CSL112, a reconstituted, infusible, plasma-derived apolipoprotein A-I: safety and tolerability profiles and implications for management in patients…
Authors of this article are:
Capodanno D, Mehran R, Gibson CM, Angiolillo DJ.
A summary of the article is shown below:
The risk of major adverse cardiac events (MACE) remains elevated soon after a coronary event. High-density lipoprotein (HDL) cholesterol has been proposed as a target to reduce cardiovascular endpoints, but there is growing recognition that increasing the function of HDL may be more important than merely increasing its concentration. CSL112 is a reconstituted, infusible human plasma-derived apolipoprotein A-I (apoA-I) that increases cholesterol efflux capacity – an ex vivo measure of the ability of HDL to accept cholesterol from macrophages. Areas covered: This article reviews the pharmacology of CSL112 and its current clinical development status. Expert opinion: Clinical trials provide clear evidence that LDL cholesterol is involved in the mechanism of atherogenesis, but data for the protective role of HDL cholesterol remains inconclusive. The AEGIS-I trial suggests that the CSL112 elevates the quantity and the functionality of the apoA-I pool. The number of MACE in the AEGIS-I trial was low, but the study was not powered for efficacy. In aggregate, the favorable safety results of the AEGIS-I study encouraged the initiation of a large-scale phase 3 outcomes trial. Any benefit of CSL112, if proven on a large scale, must be weighed against the costs of the compound.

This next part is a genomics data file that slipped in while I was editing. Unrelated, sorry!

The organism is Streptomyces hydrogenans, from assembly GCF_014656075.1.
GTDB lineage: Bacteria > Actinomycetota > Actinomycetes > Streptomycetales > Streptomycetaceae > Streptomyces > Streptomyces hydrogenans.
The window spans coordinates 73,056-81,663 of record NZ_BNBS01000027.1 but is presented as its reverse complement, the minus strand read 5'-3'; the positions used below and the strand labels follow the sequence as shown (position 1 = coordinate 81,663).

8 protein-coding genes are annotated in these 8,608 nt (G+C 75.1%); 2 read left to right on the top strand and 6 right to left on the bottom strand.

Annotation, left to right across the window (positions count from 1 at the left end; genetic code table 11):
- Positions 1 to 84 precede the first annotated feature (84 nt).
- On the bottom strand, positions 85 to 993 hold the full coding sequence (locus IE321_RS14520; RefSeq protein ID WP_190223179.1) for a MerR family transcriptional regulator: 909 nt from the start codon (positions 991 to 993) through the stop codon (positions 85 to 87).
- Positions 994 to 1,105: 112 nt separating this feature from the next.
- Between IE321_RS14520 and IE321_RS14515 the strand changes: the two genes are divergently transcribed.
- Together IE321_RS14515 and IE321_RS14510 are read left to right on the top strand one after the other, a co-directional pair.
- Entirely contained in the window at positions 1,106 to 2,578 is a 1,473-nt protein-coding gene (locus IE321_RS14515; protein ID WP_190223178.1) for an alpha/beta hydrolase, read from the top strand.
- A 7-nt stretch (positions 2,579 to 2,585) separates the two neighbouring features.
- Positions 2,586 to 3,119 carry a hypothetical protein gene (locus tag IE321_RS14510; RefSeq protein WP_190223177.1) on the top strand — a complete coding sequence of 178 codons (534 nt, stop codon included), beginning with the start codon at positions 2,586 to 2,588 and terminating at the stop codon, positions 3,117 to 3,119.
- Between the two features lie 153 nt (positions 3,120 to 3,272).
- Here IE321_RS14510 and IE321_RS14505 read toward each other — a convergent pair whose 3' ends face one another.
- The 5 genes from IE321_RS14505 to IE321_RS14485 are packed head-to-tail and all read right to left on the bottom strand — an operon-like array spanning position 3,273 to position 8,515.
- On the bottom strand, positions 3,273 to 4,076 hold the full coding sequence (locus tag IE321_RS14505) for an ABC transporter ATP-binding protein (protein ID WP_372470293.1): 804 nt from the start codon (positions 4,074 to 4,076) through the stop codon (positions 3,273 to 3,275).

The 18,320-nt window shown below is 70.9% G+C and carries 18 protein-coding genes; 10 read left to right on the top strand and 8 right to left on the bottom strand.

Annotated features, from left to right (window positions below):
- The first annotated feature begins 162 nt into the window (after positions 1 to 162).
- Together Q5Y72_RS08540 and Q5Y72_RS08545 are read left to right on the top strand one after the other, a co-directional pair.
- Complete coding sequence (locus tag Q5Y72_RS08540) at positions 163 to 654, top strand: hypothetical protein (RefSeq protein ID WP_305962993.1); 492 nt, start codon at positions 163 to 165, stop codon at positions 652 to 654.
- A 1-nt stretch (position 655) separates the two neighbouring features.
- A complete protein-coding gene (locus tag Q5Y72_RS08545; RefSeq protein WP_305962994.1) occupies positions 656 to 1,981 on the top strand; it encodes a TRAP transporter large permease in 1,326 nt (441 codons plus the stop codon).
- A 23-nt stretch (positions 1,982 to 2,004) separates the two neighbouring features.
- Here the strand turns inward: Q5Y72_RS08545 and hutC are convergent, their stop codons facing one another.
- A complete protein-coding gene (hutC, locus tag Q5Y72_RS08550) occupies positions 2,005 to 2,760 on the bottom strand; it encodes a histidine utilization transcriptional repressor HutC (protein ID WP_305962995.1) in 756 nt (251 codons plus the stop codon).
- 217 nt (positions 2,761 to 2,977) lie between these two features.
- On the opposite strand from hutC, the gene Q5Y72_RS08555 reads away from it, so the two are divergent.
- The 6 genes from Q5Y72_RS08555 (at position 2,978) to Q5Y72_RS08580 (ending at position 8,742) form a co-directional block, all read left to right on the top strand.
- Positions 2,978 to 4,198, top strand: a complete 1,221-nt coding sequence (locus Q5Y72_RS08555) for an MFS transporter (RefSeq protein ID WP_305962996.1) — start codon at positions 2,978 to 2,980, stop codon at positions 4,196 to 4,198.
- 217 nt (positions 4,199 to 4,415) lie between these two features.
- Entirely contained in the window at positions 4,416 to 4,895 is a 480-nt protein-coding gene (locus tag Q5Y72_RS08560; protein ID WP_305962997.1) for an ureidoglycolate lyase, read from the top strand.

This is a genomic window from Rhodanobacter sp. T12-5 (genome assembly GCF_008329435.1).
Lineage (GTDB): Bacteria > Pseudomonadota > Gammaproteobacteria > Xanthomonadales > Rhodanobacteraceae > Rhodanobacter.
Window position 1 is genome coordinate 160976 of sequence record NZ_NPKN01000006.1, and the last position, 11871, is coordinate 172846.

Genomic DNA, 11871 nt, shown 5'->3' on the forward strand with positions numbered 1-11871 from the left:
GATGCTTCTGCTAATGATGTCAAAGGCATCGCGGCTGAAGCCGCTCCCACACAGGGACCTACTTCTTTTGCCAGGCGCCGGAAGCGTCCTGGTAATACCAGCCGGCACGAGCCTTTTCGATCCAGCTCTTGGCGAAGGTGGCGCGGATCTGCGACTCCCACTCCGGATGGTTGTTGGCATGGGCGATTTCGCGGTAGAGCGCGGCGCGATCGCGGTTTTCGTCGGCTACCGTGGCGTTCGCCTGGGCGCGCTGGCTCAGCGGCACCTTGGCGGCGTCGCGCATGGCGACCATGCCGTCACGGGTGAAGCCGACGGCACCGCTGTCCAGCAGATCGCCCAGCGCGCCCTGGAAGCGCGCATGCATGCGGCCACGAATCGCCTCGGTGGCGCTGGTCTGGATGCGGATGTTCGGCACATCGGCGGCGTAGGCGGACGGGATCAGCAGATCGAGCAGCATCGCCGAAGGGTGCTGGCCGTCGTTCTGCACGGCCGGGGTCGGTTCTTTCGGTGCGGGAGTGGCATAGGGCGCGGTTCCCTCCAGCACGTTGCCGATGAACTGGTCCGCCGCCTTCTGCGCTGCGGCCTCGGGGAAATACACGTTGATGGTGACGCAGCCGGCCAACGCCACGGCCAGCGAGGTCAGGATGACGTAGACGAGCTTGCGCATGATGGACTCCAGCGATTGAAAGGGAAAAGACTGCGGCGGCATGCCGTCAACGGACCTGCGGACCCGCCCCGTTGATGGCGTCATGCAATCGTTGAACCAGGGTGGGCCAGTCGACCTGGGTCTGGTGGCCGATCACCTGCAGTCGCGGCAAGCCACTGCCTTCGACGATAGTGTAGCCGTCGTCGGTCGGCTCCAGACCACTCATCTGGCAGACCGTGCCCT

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This article is a good source of information and a good way to become familiar with topics such as:
AEGIS-I trial;CSL112;HDL;High-density lipoprotein;MACE;apoA-I;major adverse cardiac events;myocardial infarction
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